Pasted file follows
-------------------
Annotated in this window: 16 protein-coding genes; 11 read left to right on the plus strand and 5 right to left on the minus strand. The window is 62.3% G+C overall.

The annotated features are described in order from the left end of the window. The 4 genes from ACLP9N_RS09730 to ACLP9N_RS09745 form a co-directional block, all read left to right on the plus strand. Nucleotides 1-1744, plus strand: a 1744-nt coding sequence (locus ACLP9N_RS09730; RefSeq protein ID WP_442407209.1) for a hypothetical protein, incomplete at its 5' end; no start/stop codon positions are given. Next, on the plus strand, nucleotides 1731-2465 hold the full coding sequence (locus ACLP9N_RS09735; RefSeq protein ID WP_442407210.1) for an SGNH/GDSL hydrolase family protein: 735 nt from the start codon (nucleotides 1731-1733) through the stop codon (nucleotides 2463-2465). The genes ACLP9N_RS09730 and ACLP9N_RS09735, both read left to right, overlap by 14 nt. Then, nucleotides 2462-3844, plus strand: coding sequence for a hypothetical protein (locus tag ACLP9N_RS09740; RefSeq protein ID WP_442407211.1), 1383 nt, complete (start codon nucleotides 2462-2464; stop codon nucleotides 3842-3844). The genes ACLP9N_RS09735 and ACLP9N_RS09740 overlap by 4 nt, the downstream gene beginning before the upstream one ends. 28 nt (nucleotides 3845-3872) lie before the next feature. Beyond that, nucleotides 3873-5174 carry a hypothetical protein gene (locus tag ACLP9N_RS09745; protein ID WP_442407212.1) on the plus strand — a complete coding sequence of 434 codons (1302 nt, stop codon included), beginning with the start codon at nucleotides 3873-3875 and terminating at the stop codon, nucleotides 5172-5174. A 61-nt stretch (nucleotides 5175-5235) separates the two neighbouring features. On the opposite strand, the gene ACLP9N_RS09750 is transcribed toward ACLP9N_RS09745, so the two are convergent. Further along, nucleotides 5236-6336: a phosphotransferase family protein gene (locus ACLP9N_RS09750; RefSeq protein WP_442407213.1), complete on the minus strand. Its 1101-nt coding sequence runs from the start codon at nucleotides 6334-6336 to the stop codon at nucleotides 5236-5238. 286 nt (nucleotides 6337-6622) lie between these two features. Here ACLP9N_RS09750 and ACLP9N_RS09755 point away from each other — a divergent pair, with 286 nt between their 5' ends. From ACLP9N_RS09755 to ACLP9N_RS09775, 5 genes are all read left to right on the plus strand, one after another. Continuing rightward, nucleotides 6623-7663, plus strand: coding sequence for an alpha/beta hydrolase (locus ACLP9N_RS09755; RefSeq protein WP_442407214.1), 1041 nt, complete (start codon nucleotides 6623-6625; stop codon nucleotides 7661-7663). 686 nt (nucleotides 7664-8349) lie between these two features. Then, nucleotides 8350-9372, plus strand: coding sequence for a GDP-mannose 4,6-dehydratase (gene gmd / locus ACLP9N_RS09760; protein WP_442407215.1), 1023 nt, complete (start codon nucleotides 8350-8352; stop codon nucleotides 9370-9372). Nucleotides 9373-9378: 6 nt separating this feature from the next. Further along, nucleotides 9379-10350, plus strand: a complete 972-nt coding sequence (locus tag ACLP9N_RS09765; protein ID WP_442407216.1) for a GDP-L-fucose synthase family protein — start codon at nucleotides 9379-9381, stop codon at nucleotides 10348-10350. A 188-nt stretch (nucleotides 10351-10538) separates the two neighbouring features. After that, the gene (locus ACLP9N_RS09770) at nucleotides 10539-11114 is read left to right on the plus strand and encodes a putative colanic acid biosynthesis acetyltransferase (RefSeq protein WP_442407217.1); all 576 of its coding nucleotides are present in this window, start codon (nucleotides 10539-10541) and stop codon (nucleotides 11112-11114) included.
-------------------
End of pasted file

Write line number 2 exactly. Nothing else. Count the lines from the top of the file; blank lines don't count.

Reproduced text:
The annotated features are described in order from the left end of the window. The 4 genes from ACLP9N_RS09730 to ACLP9N_RS09745 form a co-directional block, all read left to right on the plus strand. Nucleotides 1-1744, plus strand: a 1744-nt coding sequence (locus ACLP9N_RS09730; RefSeq protein ID WP_442407209.1) for a hypothetical protein, incomplete at its 5' end; no start/stop codon positions are given. Next, on the plus strand, nucleotides 1731-2465 hold the full coding sequence (locus ACLP9N_RS09735; RefSeq protein ID WP_442407210.1) for an SGNH/GDSL hydrolase family protein: 735 nt from the start codon (nucleotides 1731-1733) through the stop codon (nucleotides 2463-2465). The genes ACLP9N_RS09730 and ACLP9N_RS09735, both read left to right, overlap by 14 nt. Then, nucleotides 2462-3844, plus strand: coding sequence for a hypothetical protein (locus tag ACLP9N_RS09740; RefSeq protein ID WP_442407211.1), 1383 nt, complete (start codon nucleotides 2462-2464; stop codon nucleotides 3842-3844). The genes ACLP9N_RS09735 and ACLP9N_RS09740 overlap by 4 nt, the downstream gene beginning before the upstream one ends. 28 nt (nucleotides 3845-3872) lie before the next feature. Beyond that, nucleotides 3873-5174 carry a hypothetical protein gene (locus tag ACLP9N_RS09745; protein ID WP_442407212.1) on the plus strand — a complete coding sequence of 434 codons (1302 nt, stop codon included), beginning with the start codon at nucleotides 3873-3875 and terminating at the stop codon, nucleotides 5172-5174. A 61-nt stretch (nucleotides 5175-5235) separates the two neighbouring features. On the opposite strand, the gene ACLP9N_RS09750 is transcribed toward ACLP9N_RS09745, so the two are convergent. Further along, nucleotides 5236-6336: a phosphotransferase family protein gene (locus ACLP9N_RS09750; RefSeq protein WP_442407213.1), complete on the minus strand. Its 1101-nt coding sequence runs from the start codon at nucleotides 6334-6336 to the stop codon at nucleotides 5236-5238. 286 nt (nucleotides 6337-6622) lie between these two features. Here ACLP9N_RS09750 and ACLP9N_RS09755 point away from each other — a divergent pair, with 286 nt between their 5' ends. From ACLP9N_RS09755 to ACLP9N_RS09775, 5 genes are all read left to right on the plus strand, one after another. Continuing rightward, nucleotides 6623-7663, plus strand: coding sequence for an alpha/beta hydrolase (locus ACLP9N_RS09755; RefSeq protein WP_442407214.1), 1041 nt, complete (start codon nucleotides 6623-6625; stop codon nucleotides 7661-7663). 686 nt (nucleotides 7664-8349) lie between these two features. Then, nucleotides 8350-9372, plus strand: coding sequence for a GDP-mannose 4,6-dehydratase (gene gmd / locus ACLP9N_RS09760; protein WP_442407215.1), 1023 nt, complete (start codon nucleotides 8350-8352; stop codon nucleotides 9370-9372). Nucleotides 9373-9378: 6 nt separating this feature from the next. Further along, nucleotides 9379-10350, plus strand: a complete 972-nt coding sequence (locus tag ACLP9N_RS09765; protein ID WP_442407216.1) for a GDP-L-fucose synthase family protein — start codon at nucleotides 9379-9381, stop codon at nucleotides 10348-10350. A 188-nt stretch (nucleotides 10351-10538) separates the two neighbouring features. After that, the gene (locus ACLP9N_RS09770) at nucleotides 10539-11114 is read left to right on the plus strand and encodes a putative colanic acid biosynthesis acetyltransferase (RefSeq protein WP_442407217.1); all 576 of its coding nucleotides are present in this window, start codon (nucleotides 10539-10541) and stop codon (nucleotides 11112-11114) included.